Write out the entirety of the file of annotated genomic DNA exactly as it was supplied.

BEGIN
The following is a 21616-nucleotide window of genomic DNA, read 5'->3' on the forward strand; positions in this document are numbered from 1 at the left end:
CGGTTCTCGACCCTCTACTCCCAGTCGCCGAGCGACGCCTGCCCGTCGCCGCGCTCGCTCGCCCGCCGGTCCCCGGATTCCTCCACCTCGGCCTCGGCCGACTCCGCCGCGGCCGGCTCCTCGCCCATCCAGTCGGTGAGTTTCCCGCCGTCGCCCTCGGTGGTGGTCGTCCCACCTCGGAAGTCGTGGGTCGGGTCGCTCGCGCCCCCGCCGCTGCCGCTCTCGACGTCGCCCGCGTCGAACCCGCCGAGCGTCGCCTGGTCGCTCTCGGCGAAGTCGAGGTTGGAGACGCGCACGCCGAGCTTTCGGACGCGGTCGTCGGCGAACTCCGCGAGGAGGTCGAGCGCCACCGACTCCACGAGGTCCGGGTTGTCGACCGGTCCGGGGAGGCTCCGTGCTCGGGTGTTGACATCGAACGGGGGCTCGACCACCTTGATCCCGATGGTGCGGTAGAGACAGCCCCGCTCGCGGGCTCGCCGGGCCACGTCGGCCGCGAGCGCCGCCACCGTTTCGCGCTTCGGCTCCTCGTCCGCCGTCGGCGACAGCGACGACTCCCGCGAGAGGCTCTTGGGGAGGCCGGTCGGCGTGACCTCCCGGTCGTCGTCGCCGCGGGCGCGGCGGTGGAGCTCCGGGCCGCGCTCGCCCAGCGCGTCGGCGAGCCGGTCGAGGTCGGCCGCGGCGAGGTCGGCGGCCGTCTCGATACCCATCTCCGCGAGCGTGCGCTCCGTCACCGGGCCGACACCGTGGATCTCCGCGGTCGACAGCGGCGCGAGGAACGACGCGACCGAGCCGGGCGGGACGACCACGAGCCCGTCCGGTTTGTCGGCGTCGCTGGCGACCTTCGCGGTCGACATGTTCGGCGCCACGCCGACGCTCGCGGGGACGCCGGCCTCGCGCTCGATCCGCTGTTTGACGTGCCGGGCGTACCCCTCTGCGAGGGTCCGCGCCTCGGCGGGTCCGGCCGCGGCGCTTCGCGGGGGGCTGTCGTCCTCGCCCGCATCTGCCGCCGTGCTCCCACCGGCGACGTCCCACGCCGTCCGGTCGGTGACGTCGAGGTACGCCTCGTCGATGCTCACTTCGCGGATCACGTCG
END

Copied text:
The following is a 21616-nucleotide window of genomic DNA, read 5'->3' on the forward strand; positions in this document are numbered from 1 at the left end:
CGGTTCTCGACCCTCTACTCCCAGTCGCCGAGCGACGCCTGCCCGTCGCCGCGCTCGCTCGCCCGCCGGTCCCCGGATTCCTCCACCTCGGCCTCGGCCGACTCCGCCGCGGCCGGCTCCTCGCCCATCCAGTCGGTGAGTTTCCCGCCGTCGCCCTCGGTGGTGGTCGTCCCACCTCGGAAGTCGTGGGTCGGGTCGCTCGCGCCCCCGCCGCTGCCGCTCTCGACGTCGCCCGCGTCGAACCCGCCGAGCGTCGCCTGGTCGCTCTCGGCGAAGTCGAGGTTGGAGACGCGCACGCCGAGCTTTCGGACGCGGTCGTCGGCGAACTCCGCGAGGAGGTCGAGCGCCACCGACTCCACGAGGTCCGGGTTGTCGACCGGTCCGGGGAGGCTCCGTGCTCGGGTGTTGACATCGAACGGGGGCTCGACCACCTTGATCCCGATGGTGCGGTAGAGACAGCCCCGCTCGCGGGCTCGCCGGGCCACGTCGGCCGCGAGCGCCGCCACCGTTTCGCGCTTCGGCTCCTCGTCCGCCGTCGGCGACAGCGACGACTCCCGCGAGAGGCTCTTGGGGAGGCCGGTCGGCGTGACCTCCCGGTCGTCGTCGCCGCGGGCGCGGCGGTGGAGCTCCGGGCCGCGCTCGCCCAGCGCGTCGGCGAGCCGGTCGAGGTCGGCCGCGGCGAGGTCGGCGGCCGTCTCGATACCCATCTCCGCGAGCGTGCGCTCCGTCACCGGGCCGACACCGTGGATCTCCGCGGTCGACAGCGGCGCGAGGAACGACGCGACCGAGCCGGGCGGGACGACCACGAGCCCGTCCGGTTTGTCGGCGTCGCTGGCGACCTTCGCGGTCGACATGTTCGGCGCCACGCCGACGCTCGCGGGGACGCCGGCCTCGCGCTCGATCCGCTGTTTGACGTGCCGGGCGTACCCCTCTGCGAGGGTCCGCGCCTCGGCGGGTCCGGCCGCGGCGCTTCGCGGGGGGCTGTCGTCCTCGCCCGCATCTGCCGCCGTGCTCCCACCGGCGACGTCCCACGCCGTCCGGTCGGTGACGTCGAGGTACGCCTCGTCGATGCTCACTTCGCGGATCACGTCG